People often don’t attach importance to the choice of travel backpack, or simply choose by “design”, “color” or “brand”, which will bring “problems” later. Choosing the backpack that suits your height, weight, and physical build will prevent you from damaging your spine and shoulders, and it will be easier and more comfortable to carry throughout your trip.

Despite the fact that in recent years the technology applied to backpacks has improved a lot, many people do not use it and buy without being informed beforehand. Since the sellers have little knowledge about backpacks, you should know how to choose your ideal backpack.

how to choose the best travel backpack

So… what aspects should you take into account when choosing a backpack?

  • Backpack size and design
  • Belt + lumbar support
  • Compression, adjustment, and pectoral stabilizer straps
  • Frame
  • Back
  • Shoulder pads

How to choose the travel backpack?

There are many things that you must take into account when choosing a travel backpack, so take good note and choose the one that best suits you.

Size and Design of the Backpack

When choosing a backpack, remember that backpacks are measured in volume capacity, that is, how much space the backpack has and not how much weight it supports (that is why the measurements are in LITERS and not in kilos!). Even so, remember that the bigger a backpack is, generally the more space it has and therefore the heavier it weighs.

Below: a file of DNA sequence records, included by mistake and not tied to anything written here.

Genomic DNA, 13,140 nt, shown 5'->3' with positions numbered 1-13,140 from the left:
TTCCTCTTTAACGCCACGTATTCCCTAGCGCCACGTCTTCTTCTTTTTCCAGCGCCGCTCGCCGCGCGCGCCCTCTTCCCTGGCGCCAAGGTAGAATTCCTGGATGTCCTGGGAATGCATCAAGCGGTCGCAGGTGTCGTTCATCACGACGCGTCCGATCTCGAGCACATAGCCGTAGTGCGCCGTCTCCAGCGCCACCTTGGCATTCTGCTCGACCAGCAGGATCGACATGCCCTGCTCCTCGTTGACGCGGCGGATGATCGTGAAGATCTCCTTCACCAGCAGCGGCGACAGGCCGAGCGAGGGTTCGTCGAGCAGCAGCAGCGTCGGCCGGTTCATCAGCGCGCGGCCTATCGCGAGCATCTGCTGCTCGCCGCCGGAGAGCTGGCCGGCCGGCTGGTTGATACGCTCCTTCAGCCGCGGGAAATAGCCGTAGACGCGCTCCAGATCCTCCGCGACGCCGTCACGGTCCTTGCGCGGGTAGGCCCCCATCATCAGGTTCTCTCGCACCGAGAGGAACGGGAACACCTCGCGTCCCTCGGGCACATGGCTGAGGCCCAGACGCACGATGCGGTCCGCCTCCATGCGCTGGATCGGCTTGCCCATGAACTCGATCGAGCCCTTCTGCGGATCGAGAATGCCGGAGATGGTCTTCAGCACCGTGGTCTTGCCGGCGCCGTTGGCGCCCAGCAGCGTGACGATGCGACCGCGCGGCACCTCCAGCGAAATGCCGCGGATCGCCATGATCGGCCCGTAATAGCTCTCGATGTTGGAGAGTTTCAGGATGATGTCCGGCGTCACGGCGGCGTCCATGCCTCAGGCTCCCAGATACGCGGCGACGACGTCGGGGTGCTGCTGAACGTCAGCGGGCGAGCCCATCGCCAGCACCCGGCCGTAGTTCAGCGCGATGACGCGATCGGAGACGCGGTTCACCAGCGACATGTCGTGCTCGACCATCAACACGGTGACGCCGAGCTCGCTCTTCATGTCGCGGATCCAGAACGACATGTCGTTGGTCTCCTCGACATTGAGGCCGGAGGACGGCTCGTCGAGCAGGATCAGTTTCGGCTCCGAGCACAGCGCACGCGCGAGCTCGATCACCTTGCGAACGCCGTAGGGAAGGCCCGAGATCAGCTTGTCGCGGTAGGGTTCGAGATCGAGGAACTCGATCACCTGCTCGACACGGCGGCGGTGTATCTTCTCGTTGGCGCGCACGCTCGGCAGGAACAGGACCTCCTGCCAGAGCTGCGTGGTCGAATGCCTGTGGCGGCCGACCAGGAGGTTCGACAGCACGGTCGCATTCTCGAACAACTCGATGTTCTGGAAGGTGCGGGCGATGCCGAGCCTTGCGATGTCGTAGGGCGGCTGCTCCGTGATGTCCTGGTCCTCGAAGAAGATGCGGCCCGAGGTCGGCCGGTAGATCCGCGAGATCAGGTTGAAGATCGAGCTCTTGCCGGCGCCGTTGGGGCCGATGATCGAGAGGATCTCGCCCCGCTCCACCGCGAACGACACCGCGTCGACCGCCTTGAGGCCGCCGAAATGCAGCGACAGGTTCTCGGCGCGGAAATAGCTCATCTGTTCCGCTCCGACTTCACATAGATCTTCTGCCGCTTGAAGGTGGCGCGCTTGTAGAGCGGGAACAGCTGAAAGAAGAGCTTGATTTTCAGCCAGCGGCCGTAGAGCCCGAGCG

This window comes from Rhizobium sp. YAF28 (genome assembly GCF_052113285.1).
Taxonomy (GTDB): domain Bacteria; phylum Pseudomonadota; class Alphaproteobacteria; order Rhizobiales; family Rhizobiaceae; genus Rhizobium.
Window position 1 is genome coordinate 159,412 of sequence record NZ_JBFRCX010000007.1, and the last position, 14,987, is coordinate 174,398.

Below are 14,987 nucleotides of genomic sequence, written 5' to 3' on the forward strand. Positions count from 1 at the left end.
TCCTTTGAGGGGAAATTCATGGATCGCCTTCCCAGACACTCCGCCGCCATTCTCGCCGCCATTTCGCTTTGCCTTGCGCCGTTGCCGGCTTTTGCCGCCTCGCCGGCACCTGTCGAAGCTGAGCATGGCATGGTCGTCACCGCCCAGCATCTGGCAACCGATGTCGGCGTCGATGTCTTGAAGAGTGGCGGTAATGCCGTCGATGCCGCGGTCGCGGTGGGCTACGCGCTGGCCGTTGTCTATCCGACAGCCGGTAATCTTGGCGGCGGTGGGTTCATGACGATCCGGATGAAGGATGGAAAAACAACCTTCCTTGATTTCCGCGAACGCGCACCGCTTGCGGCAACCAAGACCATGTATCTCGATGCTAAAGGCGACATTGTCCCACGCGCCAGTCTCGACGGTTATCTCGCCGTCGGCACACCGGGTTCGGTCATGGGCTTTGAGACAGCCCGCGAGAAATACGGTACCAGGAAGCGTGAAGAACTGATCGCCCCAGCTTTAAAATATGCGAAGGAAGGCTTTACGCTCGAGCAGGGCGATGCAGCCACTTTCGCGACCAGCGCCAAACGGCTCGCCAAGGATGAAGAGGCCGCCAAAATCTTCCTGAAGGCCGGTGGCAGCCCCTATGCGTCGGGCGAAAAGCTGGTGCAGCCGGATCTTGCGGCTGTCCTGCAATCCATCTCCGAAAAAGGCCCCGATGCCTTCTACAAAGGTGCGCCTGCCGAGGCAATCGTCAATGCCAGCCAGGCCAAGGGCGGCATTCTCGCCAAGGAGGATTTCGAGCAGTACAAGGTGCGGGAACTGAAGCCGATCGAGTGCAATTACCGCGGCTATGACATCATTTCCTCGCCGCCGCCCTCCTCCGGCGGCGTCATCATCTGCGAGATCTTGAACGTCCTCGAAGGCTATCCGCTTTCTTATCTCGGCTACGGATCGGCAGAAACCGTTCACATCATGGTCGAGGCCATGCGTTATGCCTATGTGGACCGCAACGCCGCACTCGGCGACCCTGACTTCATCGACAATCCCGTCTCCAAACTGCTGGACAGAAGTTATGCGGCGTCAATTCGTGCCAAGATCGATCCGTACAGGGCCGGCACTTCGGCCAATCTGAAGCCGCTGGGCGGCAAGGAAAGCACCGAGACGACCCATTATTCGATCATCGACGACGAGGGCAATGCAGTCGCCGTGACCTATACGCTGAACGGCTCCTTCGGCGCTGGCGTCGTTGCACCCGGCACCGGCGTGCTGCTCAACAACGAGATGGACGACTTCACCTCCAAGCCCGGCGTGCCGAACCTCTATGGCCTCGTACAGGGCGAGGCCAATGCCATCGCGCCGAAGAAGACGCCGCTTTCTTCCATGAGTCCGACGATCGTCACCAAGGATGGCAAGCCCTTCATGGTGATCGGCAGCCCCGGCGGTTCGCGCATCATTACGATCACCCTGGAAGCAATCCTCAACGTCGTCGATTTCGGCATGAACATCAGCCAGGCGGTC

Therefore we have to be aware of how much weight our body supports so as not to suffer injuries. Normally, the weight of a backpack that a person should carry should never exceed 25% of their own weight and the ideal would be between 15% and 20%. For example, a person who weighs around 60kg should not carry loads greater than 15kg.

The size of the backpack has to fit your torso, and the design must be ergonomic (allowing to regulate the distance between the shoulder pads and the belt).